Indian culture was a great civilizing force that lent Mahayana Buddhism and Tantrism to Tibet while at the same time provided its language with many Sanskrit loanwords and a writing system. As thousands of Sanskrit texts were translated into Tibetan it was necessary to develop a specialized religious and philosophical vocabulary. Very often, instead of just borrowing the term from Sanskrit, Tibetan translators created Tibetan neologisms calqued on Sanskrit.

Basic Vocabulary

one: gcig

two: gnyis

three: gsum

four: bzhi

five: lnga

six: drug

seven: bdun

eight: brgyad

nine: dgu

ten: bcu

hundred: brgya

father: pa.pha


elder brother: co.cog

younger brother: '

elder sister: a.cag

younger sister: '

son: sras


head: mgo

eye: mig


heart: snying

tongue: lce


Until recently, Tibetan literature has been almost exclusively Buddhistic, consisting in translations of Sanskrit works and original philosophical and religious compositions virtually unknown outside Tibet. Only since the late 20th century, other genres, like novels, short stories and modern poetry have appeared. Excepting these later developments, the single secular work is the epic Rgyal-po Ge-sar dgra-'dul gyi rtogs-pa brjod-pa (The Great Deeds of King Gesar, Destroyer of Enemies) in which the hero Gesar Khan defeats various enemies, including several demons, and descends into hell before returning to heaven.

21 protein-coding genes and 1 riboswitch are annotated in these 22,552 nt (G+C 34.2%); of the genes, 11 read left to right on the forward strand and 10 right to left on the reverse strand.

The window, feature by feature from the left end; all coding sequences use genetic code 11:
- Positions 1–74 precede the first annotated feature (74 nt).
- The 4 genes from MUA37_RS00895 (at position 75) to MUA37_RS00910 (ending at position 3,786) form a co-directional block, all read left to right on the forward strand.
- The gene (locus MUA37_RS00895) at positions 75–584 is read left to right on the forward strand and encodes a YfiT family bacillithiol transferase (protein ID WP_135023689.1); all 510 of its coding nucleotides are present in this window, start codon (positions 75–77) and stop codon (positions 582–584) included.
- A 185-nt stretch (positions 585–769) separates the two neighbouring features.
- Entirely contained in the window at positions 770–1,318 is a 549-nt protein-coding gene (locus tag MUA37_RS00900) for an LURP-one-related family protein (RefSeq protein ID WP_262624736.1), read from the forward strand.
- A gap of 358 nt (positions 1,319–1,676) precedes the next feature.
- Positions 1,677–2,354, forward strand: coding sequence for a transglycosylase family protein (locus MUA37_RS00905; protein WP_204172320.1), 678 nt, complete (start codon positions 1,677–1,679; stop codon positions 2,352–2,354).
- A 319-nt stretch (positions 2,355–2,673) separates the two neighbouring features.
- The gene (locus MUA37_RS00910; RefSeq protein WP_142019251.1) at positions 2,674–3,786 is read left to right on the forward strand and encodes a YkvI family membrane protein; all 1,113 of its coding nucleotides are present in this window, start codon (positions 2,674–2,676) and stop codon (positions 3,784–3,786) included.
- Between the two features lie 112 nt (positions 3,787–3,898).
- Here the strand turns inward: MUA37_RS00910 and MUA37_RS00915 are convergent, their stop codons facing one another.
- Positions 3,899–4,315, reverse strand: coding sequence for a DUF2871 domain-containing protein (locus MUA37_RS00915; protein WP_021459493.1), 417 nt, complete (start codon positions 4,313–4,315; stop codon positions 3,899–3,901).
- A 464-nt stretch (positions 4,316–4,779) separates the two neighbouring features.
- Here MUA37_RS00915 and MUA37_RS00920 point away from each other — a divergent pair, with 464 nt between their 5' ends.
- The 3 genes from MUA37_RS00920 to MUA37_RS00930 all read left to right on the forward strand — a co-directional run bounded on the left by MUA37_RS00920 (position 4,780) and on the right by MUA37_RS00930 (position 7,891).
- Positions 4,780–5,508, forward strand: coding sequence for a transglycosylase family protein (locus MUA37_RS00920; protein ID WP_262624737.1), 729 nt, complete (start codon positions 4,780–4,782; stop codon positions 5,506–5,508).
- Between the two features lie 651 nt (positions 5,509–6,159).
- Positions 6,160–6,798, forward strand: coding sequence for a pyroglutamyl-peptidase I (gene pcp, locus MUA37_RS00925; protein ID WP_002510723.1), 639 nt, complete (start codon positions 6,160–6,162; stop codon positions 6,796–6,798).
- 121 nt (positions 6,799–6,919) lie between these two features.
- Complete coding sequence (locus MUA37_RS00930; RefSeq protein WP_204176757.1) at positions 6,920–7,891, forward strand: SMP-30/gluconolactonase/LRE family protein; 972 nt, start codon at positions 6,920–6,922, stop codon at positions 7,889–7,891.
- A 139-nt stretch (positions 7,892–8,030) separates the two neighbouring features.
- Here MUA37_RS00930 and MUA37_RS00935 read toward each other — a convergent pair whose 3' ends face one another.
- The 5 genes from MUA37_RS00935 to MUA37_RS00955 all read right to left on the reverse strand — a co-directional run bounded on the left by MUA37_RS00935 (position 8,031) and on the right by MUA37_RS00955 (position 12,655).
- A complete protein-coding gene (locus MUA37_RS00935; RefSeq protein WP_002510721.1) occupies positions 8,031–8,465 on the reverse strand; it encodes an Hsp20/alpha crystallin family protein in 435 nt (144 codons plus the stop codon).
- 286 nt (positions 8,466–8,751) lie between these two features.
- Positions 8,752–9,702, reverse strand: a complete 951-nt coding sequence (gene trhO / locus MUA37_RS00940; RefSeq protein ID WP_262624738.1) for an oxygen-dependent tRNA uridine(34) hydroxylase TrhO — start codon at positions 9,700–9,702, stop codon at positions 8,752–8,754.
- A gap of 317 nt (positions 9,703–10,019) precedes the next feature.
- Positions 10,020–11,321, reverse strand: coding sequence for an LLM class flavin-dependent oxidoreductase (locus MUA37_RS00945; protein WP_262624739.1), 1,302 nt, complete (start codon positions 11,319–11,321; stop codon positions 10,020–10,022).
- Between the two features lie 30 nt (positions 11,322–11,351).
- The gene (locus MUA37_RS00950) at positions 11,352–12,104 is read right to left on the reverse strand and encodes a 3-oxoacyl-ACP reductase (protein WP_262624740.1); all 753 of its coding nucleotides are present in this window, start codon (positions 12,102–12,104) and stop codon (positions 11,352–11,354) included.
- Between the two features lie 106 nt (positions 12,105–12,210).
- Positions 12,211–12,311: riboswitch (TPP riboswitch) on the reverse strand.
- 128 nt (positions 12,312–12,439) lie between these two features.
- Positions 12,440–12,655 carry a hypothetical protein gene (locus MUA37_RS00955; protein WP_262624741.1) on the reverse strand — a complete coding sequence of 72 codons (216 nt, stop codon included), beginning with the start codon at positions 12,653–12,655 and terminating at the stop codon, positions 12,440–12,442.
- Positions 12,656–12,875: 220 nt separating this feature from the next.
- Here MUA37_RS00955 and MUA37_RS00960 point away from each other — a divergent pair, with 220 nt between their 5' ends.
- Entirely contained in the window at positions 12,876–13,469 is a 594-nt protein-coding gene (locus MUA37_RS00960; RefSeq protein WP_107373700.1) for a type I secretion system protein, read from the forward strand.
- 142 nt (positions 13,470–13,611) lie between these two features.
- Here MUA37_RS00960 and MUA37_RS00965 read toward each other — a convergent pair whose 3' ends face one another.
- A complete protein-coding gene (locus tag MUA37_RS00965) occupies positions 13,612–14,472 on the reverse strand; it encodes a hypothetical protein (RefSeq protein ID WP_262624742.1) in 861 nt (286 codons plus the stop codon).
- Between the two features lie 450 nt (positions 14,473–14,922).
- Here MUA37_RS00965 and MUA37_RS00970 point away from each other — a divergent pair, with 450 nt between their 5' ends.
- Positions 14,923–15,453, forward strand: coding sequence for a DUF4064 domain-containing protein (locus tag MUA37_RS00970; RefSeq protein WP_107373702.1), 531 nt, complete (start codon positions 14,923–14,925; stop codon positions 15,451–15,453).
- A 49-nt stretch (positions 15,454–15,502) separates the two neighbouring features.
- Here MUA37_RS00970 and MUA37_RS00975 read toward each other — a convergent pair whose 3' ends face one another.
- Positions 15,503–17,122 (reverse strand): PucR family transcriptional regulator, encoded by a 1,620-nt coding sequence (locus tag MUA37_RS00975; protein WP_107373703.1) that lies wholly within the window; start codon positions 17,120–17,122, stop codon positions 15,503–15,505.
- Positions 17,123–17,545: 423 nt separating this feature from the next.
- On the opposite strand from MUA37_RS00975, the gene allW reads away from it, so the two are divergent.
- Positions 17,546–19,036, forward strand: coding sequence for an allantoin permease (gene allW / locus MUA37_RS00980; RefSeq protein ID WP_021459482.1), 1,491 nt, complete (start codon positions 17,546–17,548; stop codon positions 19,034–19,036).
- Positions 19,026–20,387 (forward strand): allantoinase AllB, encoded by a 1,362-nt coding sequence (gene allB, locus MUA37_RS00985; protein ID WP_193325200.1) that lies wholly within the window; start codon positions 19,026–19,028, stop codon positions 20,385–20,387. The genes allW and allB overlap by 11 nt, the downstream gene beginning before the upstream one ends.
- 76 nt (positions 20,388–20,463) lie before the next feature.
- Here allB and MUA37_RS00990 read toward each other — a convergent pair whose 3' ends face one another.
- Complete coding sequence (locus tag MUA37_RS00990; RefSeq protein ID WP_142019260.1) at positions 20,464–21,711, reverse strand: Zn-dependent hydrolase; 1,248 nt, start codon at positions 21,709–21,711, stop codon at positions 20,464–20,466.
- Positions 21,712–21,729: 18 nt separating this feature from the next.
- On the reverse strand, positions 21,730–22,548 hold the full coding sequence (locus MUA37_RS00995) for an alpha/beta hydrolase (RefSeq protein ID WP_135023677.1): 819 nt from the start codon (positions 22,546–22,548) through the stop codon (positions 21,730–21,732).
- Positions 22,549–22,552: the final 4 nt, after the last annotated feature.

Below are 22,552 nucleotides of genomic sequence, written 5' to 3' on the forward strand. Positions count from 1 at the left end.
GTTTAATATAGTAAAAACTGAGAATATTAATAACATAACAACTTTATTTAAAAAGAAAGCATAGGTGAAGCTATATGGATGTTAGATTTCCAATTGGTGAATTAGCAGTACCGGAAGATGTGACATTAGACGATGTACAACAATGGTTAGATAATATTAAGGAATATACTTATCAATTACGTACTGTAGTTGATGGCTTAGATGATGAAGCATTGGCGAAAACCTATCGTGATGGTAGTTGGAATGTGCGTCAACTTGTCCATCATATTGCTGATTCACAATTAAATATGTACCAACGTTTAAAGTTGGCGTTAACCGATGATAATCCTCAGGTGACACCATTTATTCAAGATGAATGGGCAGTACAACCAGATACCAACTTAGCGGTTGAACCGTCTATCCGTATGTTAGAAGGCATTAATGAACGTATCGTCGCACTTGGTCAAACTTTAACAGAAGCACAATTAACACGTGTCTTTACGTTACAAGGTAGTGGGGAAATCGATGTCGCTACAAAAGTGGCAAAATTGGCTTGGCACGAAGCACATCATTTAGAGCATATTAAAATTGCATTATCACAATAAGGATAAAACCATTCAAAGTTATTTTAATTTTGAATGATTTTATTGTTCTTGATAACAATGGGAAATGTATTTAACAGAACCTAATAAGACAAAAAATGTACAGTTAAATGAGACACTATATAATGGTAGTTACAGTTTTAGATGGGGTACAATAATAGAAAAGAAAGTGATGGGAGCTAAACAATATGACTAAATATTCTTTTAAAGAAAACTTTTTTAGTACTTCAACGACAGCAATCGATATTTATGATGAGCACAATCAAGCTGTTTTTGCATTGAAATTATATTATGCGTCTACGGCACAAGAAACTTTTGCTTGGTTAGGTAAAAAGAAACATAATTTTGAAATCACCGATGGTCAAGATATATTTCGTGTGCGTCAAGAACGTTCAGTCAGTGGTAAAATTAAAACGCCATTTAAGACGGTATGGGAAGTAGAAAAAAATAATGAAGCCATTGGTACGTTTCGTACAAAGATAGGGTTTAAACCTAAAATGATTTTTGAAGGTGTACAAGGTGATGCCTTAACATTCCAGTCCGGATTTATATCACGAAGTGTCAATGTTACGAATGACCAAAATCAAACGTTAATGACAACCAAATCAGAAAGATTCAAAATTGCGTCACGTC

1. © 2013 Alejandro Gutman and Beatriz Avanzati

Further Reading

  1. -Tibetan. P. Denwood. John Benjamins (1999).

  2. -The Classical Tibetan Language. S. Beyer. University of New York Press (1992).

  3. -Modern Literary Tibetan. M. C. Goldstein. University of Illinois Press (1973).

  4. -'Classical Tibetan'. S. DeLancey. In The Sino-Tibetan Languages, 255-269. G. Thurgood & R. J. LaPolla (eds). Routledge (2003).

  5. -'Lhasa Tibetan'. S. DeLancey. In The Sino-Tibetan Languages, 270-288. G. Thurgood & R. J. LaPolla (eds). Routledge (2003).